The Manor House is approached from a minor road 100m to the south-east by a straight tree-lined avenue which passes through a three-arched gateway (mid C16, listed grade II*). The gateway has flanking walls and gate piers and was moved here from Tetton House in the late C19. It was originally erected to stand across the road rather than the drive but was relocated before 1908 (CL 1908). At the north-west end of the drive, 40m from the house, the drive deviates c 1m to the south-east to pass beneath an arched gatehouse (mid C16, listed grade I) which leads to an enclosed rectangular forecourt with a turning oval outside the south-east front of the house. Either side of the drive are lawns c 25m wide, with young trees in straight lines replacing an avenue shown on the OS 1st edition map of 1887. The lawns are flanked by stone walls, the south-west wall being c 1m high and the north-east wall c 2m high. A prominent Cedar of Lebanon stands south-east of the north-east wing of the gatehouse.

PRINCIPAL BUILDING

Cothelstone Manor (listed grade II*) is a part rubble and part red sandstone and tile-roofed house built on a U-shaped plan in the western corner of the site. The projecting wings have gabled ends and there are gabled mullion windows in the central block, all with ball finials. According to Country Life (1908), the Manor is a late Tudor replacement of an earlier house constructed by one of two Sir John Stawels. Pevsner (1976) says that the current building is difficult to date and states that the rear half of the house is largely a C19 reconstruction, earlier illustrations showing that part in ruins. The listed building description describes the house as mid C16, largely demolished 1646 and rebuilt 1855-6; the rebuilding was by E J Esdaile. During the rebuilding works, evidence, in the form of foundations, was found to support the tradition that one wing had been destroyed by Cromwell. The Manor and Gatehouse are notable for their unique window mullions, formed of rounded and banded pilasters.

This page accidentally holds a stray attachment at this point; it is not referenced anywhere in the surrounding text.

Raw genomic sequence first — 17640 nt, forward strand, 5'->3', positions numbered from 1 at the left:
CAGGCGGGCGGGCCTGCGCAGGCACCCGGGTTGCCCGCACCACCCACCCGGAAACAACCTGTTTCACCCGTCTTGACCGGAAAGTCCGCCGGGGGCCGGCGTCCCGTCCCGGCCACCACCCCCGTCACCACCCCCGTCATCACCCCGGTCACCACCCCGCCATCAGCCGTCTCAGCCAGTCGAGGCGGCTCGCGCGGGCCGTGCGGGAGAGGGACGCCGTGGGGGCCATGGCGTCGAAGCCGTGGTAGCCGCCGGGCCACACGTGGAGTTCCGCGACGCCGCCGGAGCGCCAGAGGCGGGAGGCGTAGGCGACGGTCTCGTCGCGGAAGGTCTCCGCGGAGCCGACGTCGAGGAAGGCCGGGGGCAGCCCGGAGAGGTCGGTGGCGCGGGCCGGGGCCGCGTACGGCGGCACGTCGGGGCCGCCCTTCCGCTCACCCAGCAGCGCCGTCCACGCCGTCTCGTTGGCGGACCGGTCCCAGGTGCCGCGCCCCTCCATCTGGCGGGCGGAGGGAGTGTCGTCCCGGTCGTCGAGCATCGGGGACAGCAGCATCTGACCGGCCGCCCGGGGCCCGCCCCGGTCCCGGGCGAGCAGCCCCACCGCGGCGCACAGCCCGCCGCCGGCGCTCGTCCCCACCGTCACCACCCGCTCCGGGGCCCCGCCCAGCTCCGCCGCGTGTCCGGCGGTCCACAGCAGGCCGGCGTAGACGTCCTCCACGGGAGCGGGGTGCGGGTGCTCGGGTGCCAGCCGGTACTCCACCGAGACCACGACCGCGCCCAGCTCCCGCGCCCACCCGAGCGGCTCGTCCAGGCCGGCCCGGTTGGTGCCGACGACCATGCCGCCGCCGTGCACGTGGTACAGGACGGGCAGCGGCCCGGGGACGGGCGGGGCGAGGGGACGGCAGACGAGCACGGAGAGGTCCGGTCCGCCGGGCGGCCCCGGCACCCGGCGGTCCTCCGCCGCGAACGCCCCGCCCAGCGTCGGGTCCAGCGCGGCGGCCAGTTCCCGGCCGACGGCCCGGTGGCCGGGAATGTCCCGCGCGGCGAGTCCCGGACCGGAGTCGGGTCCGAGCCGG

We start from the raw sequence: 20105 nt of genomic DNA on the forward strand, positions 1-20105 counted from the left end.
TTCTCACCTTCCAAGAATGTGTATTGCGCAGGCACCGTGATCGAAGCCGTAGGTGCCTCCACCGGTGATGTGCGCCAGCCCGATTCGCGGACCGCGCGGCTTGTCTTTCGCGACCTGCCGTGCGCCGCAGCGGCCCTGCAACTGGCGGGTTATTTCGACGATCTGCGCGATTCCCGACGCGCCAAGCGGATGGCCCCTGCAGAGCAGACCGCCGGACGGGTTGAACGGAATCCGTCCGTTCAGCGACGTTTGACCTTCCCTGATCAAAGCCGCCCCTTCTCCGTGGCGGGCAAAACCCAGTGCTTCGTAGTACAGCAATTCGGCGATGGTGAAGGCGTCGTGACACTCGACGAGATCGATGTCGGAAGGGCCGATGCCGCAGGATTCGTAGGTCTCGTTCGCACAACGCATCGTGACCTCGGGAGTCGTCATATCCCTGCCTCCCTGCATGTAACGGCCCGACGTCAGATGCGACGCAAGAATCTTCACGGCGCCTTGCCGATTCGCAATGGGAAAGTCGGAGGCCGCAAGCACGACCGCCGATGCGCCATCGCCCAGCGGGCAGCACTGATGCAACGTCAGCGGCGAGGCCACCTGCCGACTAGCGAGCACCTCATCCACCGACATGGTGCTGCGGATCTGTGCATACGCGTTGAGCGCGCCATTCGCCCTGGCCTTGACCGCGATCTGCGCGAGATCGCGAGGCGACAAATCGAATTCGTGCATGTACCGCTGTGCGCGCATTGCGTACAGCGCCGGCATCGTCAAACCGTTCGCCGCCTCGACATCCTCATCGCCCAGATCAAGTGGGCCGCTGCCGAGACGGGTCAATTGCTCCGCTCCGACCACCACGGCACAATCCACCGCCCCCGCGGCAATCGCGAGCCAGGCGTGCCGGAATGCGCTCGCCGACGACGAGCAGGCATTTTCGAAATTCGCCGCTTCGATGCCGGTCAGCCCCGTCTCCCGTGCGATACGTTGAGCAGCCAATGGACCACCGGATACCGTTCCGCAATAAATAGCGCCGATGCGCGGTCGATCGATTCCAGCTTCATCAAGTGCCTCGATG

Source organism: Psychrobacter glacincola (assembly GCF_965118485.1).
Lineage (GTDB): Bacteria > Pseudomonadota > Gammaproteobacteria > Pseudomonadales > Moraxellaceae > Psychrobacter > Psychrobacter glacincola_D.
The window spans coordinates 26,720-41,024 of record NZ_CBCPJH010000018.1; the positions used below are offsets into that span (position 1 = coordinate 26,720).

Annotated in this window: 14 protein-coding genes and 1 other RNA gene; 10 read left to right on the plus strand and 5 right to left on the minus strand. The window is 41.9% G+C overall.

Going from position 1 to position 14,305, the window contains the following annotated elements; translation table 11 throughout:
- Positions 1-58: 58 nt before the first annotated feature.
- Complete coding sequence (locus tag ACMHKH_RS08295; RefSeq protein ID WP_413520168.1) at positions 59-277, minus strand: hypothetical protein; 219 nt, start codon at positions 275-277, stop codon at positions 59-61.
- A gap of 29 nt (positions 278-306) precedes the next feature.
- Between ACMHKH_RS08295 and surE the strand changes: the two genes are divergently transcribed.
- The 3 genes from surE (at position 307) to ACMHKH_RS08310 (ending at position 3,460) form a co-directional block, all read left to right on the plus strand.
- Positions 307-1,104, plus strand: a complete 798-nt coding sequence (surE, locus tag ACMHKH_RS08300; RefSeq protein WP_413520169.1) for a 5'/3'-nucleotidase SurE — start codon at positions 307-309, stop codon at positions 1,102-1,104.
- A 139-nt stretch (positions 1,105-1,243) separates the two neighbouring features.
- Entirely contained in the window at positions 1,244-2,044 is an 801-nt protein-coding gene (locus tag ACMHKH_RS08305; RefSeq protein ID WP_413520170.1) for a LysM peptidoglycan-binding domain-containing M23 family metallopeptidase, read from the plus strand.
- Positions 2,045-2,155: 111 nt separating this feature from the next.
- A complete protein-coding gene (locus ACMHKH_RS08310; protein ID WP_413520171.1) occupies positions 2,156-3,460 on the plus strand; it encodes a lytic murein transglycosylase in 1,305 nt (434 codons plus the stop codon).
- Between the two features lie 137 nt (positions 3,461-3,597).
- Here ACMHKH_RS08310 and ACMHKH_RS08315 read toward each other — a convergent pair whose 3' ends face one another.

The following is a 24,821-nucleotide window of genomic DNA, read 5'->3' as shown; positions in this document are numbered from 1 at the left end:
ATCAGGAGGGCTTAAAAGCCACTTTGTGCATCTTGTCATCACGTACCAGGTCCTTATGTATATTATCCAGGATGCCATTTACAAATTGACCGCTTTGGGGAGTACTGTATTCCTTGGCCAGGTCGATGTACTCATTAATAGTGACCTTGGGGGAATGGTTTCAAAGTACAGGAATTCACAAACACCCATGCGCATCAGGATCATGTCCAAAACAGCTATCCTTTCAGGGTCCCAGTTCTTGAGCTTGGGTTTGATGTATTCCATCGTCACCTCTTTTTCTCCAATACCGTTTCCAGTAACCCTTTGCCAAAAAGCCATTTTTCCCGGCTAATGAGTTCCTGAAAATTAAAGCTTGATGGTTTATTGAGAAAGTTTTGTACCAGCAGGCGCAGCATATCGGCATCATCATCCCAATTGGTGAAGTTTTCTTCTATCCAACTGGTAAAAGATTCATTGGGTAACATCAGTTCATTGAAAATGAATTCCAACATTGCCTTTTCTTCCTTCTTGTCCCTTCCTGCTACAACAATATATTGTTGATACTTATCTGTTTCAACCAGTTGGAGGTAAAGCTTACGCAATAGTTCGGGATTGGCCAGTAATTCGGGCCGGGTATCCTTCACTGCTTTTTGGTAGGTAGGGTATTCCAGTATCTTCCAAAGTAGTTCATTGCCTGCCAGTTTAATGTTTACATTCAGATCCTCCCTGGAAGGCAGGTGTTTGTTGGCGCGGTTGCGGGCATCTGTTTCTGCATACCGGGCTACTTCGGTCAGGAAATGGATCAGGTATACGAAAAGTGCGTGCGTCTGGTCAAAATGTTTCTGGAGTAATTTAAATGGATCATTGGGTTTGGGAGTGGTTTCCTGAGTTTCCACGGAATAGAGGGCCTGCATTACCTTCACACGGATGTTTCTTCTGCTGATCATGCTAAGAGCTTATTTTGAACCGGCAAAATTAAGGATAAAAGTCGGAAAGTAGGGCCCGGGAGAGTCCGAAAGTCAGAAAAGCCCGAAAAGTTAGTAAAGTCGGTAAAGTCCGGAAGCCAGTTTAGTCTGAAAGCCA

GARDENS AND PLEASURE GROUNDS

Steps lead up from close to the north-east corner of the Manor to a rectangular walled garden, used predominantly as vegetable plots, on a raised terrace adjacent to the north-east of the house. The garden, laid out on a north-west/south-east axis parallel to the house and drive, is c 75m long and c 50m wide and is divided into two rectangular areas. The northern portion contains the Banqueting Hall (early C17 with C19 additions) on the north-east boundary wall, now two dwellings but previously one house, possibly a dower house,. The southern portion, once a bowling green, contains a gazebo (late C16, listed grade II*) in the north-east corner against the north-east boundary wall.

PARK Cothelstone Park, which surrounds the Manor, is outside the site here registered but provides the setting of the registered site. It contains a lodge (Charles Harcourt Masters 1818, listed grade II) 500m south-west of the Manor, and a former drive, now a track, to the site of the former Cothelstone House, passing Cothelstone Lake, 400m to the west of the Manor. The parkland contains numerous mature and young trees.